Has philosophy become inhuman? Is that why it has lost its prestige and popularity? Is it doomed by its inhumanness? Or is it perhaps not inhuman enough? Is it just not scientific, merely a parade of personal opinion and undisciplined subjectivity? Must we reunite philosophy with the humanities or must we let it be swallowed up by science? Is philosophy at a crisis point where it must decide its own future, either rediscovering its humanistic heritage or opting for scientific assimilation?
What form might these decisions take? One suggestion might be that we make the parts of philosophy with more human interest into its central, or even its exclusive, concern. Thus we focus on aesthetics and ethics, politics and the meaning of life, the philosophy of race, gender, and selfhood. Then we will have a genuinely human type of philosophy—with no more logic, metaphysics, epistemology, philosophy of science, etc. An alternative suggestion may be to abandon any area of study not subject to scientific method, i.e. theory construction guided by empirical observation: we make philosophy into science’s handmaiden (or bitch, in current terminology). Both these approaches smack of extremism and ideology, not to speak of violence and destruction, and I have no sympathy for them at all. But I think it is a good question whether philosophy today, or indeed in the past, is prone to an off-putting inhumanness. More basically, it is a good question what such inhumanness might consist in—what is it to be inhuman in the intended sense? Are mathematics and physics inhuman, or biology, or psychology? Are poetry and literature always human (or humane or humanistic)? Is analytic philosophy inhuman and continental philosophy human (whatever exactly that contrast is intended to be)? Presumably the question isn’t whether philosophy ought to be (exclusively) about human beings: surely that is too narrow (what about animals and gods, or standard metaphysics?); and surely it is possible to be about humans in an inhuman way (say, the physiology of the human digestive system). It’s not a question of subject matter but of style, method, a particular type of interest.
Consider philosophical logic. I myself find this subject particularly interesting, but I don’t think my interest in it betrays my humanity. For part of my being human is that I am interested in abstract topics: to cease to think about such topics would be a human deprivation for me (I don’t the feel the same way about medieval plumbing, say). It is clearly not inhuman to be interested in topics not about humanity. One reason for this is that it is possible to be passionate about such topics (same for mathematics and physics). They excite our curiosity, get our intellectual juices flowing, and lead to heated arguments: nothing inhuman about that. Are they “dry” topics? We can say that I suppose, but again humans are not averse to a dry topic now and then: they have a certain kind of purity, a certain wan enchantment. Maybe not everyone finds them fascinating, but that doesn’t make them inhuman in any pejorative sense (not everyone finds soap operas fascinating, or operas for that matter). So the objectionable property of being inhuman is not to be identified simply with abstract subject matter or topics not dealing with human beings (is it inhuman to be interested in animals?).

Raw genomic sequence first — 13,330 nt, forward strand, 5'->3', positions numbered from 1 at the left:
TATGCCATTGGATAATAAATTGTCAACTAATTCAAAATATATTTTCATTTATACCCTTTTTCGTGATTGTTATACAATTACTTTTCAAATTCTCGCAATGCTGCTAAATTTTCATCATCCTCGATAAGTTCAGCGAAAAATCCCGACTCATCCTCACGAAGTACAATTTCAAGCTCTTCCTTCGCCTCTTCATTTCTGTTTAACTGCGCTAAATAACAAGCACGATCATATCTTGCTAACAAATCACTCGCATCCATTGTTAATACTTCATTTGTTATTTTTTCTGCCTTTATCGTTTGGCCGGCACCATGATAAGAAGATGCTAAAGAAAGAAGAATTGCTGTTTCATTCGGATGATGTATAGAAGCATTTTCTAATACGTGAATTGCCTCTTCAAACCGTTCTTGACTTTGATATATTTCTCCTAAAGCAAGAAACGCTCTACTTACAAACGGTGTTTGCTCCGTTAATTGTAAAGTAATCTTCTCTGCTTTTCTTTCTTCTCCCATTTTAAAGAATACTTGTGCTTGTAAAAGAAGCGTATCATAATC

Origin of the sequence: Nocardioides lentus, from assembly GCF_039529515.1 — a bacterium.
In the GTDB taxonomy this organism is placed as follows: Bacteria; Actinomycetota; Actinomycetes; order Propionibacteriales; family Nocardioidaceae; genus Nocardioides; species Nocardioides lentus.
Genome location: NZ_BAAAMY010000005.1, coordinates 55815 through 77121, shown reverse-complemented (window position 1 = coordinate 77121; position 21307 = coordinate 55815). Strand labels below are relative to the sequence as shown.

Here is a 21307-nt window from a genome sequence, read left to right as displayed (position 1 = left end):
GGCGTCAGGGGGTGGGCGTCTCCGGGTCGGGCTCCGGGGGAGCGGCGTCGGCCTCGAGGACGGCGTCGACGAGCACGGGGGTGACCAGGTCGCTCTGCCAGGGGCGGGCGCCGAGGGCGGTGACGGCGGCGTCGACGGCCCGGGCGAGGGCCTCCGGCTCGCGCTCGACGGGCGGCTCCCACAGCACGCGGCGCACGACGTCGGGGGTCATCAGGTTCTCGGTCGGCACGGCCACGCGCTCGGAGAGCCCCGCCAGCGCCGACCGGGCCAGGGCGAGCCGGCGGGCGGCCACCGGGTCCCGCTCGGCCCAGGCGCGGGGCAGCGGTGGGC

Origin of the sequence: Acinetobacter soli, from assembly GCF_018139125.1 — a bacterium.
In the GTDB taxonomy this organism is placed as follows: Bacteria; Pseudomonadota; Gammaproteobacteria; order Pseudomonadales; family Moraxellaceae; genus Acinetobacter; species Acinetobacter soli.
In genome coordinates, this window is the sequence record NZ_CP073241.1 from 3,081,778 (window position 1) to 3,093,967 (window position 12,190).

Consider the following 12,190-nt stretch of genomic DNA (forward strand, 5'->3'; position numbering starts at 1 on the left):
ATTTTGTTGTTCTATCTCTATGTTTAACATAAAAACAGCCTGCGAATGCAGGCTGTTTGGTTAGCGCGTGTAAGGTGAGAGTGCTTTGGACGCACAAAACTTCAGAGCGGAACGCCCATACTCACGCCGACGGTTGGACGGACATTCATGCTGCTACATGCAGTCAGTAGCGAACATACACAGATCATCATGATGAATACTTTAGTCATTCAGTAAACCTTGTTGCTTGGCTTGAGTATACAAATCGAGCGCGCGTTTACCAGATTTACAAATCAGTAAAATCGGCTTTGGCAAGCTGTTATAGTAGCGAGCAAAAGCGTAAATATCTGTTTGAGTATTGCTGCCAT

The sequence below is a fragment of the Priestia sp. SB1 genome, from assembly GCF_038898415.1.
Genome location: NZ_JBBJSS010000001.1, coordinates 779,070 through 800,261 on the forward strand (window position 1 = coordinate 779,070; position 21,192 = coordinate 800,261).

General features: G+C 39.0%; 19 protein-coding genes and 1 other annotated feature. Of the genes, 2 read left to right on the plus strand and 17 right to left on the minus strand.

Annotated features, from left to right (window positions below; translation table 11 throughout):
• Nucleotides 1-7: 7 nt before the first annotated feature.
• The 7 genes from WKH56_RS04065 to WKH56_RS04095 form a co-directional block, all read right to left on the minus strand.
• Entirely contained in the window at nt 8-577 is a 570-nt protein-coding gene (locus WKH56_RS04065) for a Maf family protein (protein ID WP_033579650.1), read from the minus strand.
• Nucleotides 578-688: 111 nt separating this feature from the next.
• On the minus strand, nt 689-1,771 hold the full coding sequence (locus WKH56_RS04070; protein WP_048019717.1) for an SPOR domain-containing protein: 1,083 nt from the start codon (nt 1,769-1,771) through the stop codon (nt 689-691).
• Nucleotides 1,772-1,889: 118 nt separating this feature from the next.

It is the way a subject is discussed that attracts the epithet “inhuman”. And I think that philosophy has become rather inhuman in this sense: spuriously serious, professionalized, forbiddingly written, jargon-ridden, overly defensive, and intentionally dull. No doubt there are institutional reasons for this, having to do with tenure, job shortages, and university administrators (inhuman by definition). But there is also a certain cultural deadness abroad, a kind of humorless, risk averse, businesslike approach to philosophy. This is one reason why some people preach the assimilation of philosophy to science—as a way of making philosophy respectable. They want the prestige that the label science brings (and who doesn’t want prestige?). But that is not the solution to the inhuman tenor of so much philosophical writing (and speaking); instead we need to alter how we handle the topics of philosophy. It is perfectly possible to make a topic humanly interesting without making it about the human. We can make philosophy sound less inhuman by being more human ourselves—less like soulless machines, or corporate drones, or members of a profession. The problem does not lie in philosophy but in philosophers—they are what is inhuman. We shouldn’t castigate the subject for the shortcomings of its practitioners. That is, we should practice philosophy according to its nature, not according to the professional norms that have come to characterize contemporary academia.
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